Real attackers do not have boundaries such as time, funding, ethics, or tools meaning that limiting a Penetration Testing scope may not represent a real-world scenario. In contrast to a limited scope, having an unlimited scope may never evaluate critical vulnerabilities if a Penetration Test is concluded prior to attacking desired systems. For example, a Penetration Tester may capture user credentials to critical systems and conclude with accessing those systems without testing how vulnerable those systems are to network-based attacks. It’s also important to include who is aware of the Penetration Test as a part of the scope. Real attackers may strike at anytime and probably when people are least expecting it.
Some fundamentals for developing a scope of work for a Penetration Test are as follows:
- Definition of Target System(s): This specifies what systems should be tested. This includes the location on the network, types of systems, and business use of those systems.
- Timeframe of Work Performed: When the testing should start and what is the timeframe provided to meet specified goals. Best practice is NOT to limit the time scope to business hours.
- How Targets Are Evaluated: What types of testing methods such as scanning or exploitation are and not permitted? What is the risk associated with permitted specific testing methods? What is the impact of targets that become inoperable due to penetration attempts? Examples are; using social networking by pretending to be an employee, denial of service attack on key systems, or executing scripts on vulnerable servers. Some attack methods may pose a higher risk of damaging systems than others.
- Tools and software: What tools and software are used during the Penetration Test? This is important and a little controversial. Many security professionals believe if they disclose their tools they will be giving away their secret sauce. We believe this is only the case when security professionals used widely available commercial products and are simply rebranding canned reports from these products. Seasoned security professionals will disclose the tools being used, and in some cases when vulnerabilities are exploited, documentation on the commands used within the tools to exploit a vulnerability. This makes the exploit re-creatable, and allows the client to truly understand how the system was compromised and the difficulty associated with the exploit.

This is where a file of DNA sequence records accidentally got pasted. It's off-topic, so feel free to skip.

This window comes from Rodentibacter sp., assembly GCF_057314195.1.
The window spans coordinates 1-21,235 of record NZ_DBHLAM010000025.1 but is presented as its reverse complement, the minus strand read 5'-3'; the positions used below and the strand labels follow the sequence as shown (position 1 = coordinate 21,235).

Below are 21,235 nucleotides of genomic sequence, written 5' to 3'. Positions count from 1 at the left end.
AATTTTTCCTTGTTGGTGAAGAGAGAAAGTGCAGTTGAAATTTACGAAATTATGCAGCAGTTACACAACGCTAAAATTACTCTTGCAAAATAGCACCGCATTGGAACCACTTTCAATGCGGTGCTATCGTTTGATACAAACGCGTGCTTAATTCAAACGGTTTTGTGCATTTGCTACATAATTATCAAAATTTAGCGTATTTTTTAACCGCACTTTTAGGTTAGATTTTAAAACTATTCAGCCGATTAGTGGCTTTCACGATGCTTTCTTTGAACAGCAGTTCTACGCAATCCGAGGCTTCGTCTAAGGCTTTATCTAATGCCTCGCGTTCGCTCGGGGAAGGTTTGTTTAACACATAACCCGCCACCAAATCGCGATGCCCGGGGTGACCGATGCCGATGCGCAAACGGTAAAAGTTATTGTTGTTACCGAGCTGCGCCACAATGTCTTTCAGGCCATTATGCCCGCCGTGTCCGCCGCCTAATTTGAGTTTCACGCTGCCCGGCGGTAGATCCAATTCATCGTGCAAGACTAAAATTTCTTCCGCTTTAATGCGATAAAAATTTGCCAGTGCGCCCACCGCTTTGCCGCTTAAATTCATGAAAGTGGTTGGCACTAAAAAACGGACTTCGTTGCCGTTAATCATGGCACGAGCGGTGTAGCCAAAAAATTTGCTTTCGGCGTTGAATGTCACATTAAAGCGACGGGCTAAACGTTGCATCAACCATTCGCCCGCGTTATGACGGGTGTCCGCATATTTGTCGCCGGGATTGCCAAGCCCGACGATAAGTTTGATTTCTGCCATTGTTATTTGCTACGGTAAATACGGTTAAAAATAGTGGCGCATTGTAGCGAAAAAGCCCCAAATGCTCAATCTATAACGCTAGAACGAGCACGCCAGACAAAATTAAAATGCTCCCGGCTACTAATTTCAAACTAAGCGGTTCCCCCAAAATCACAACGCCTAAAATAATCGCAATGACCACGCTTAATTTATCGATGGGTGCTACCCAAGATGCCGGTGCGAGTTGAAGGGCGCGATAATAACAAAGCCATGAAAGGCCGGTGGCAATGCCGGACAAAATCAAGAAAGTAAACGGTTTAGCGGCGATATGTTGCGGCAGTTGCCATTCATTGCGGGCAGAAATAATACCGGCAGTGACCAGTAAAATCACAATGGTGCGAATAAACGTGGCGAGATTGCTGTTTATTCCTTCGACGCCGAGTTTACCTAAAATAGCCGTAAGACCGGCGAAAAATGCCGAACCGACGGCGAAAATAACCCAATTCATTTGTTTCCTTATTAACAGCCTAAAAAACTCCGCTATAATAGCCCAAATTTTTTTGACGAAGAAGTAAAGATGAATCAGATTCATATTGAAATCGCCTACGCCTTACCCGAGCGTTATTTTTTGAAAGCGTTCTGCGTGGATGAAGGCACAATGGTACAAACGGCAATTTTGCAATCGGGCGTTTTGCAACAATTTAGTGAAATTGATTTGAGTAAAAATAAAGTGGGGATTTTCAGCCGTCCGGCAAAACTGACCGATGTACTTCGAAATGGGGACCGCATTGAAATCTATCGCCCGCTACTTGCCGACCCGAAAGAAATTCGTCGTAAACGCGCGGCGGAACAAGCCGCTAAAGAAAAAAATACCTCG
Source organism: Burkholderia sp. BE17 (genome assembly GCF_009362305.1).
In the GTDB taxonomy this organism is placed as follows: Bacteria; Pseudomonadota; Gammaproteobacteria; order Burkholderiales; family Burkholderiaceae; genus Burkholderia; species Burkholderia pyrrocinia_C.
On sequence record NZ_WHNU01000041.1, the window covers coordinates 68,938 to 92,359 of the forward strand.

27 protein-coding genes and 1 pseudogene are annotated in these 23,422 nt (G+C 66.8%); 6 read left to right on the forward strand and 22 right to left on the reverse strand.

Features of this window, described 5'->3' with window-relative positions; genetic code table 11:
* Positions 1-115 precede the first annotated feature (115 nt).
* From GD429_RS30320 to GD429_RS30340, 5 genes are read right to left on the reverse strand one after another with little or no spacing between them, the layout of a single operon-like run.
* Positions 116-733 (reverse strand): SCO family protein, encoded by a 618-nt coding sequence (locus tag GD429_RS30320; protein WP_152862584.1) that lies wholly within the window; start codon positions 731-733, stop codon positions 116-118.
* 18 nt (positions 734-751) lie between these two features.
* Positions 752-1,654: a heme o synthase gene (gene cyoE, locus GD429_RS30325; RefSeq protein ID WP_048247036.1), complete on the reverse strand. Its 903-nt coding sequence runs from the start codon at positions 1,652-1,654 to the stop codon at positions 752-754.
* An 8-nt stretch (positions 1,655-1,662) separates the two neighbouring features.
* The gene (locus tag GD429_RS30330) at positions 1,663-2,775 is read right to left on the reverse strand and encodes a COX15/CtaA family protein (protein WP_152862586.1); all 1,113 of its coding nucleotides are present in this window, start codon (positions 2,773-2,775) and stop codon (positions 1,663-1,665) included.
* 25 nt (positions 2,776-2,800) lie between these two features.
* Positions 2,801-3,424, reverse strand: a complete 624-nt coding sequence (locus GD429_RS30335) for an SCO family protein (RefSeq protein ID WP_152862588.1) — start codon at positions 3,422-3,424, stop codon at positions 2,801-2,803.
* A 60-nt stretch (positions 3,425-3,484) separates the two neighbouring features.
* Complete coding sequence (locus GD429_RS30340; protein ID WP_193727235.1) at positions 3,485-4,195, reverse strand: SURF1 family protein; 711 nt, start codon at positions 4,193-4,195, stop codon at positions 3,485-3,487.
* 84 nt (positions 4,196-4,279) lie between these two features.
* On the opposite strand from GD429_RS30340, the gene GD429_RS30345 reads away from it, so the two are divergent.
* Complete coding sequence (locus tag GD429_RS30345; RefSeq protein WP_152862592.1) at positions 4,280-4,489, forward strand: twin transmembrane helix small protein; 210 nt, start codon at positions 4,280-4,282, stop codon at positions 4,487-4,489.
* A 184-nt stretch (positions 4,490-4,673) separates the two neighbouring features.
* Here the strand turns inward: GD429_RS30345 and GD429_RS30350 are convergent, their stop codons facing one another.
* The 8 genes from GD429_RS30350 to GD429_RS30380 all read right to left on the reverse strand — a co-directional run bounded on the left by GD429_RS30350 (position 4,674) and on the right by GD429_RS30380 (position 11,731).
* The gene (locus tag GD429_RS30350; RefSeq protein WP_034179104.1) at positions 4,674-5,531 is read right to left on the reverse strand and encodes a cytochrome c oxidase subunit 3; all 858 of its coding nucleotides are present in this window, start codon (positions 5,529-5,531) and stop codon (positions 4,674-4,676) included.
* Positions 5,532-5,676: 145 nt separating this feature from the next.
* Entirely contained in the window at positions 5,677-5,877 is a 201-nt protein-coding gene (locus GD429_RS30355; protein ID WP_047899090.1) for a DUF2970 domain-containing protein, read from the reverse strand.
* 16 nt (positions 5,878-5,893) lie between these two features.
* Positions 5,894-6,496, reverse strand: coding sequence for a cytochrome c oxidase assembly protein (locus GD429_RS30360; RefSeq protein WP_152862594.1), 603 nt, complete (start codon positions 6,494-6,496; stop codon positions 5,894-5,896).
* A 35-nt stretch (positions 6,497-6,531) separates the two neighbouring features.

- Notified Parties: Who is aware of the Penetration Test? Are they briefed beforehand and able to prepare? Is reaction to penetration efforts part of the scope being tested? If so, it may make sense not to inform the security operations team prior to the Penetration Test. This is very important when looking at web applications that may be hosted by another party such as a cloud service provider that could be impacted from your services.
- Initial Access Level: What type of information and access is provided prior to kicking off the Penetration Test? Does the Penetration Tester have access to the server via Internet and/or Intranet? What type of initial account level access is granted? Is this a Black, White, or Gray box assignment for each target?
- Definition of Target Space: This defines the specific business functions included in the Penetration Test. For example, conducting a Penetration Test on a specific web application used by sales while not touching a different application hosted from the same server.
- Identification of Critical Operation Areas: Define systems that should not be touched to avoid a negative impact from the Penetration Testing services. Is the active authentication server off limits? It’s important to make critical assets clear prior to engaging a target.
- Definition of the Flag: It is important to define how far a Penetration Test should compromise a system or a process. Should data be removed from the network or should the attacker just obtain a specific level of unauthorized access?
- Deliverable: What type of final report is expected? What goals does the client specify to be accomplished upon closing a Penetration Testing service agreement? Make sure the goals are not open-ended to avoid scope creep of expected service. Is any of the data classified or designated for a specific group of people? How should the final report be delivered? It is important to deliver a sample report or periodic updates so that there are no surprises in the final report.
- Remediation expectations: Are vulnerabilities expected to be documented with possible remediation action items? Who should be notified if a system is rendered unusable during a Penetration Testing exercise? What happens if sensitive data is discovered? Most Penetration Testing services do NOT include remediation of problems found.
Some service definitions that should be used to define the scope of services are: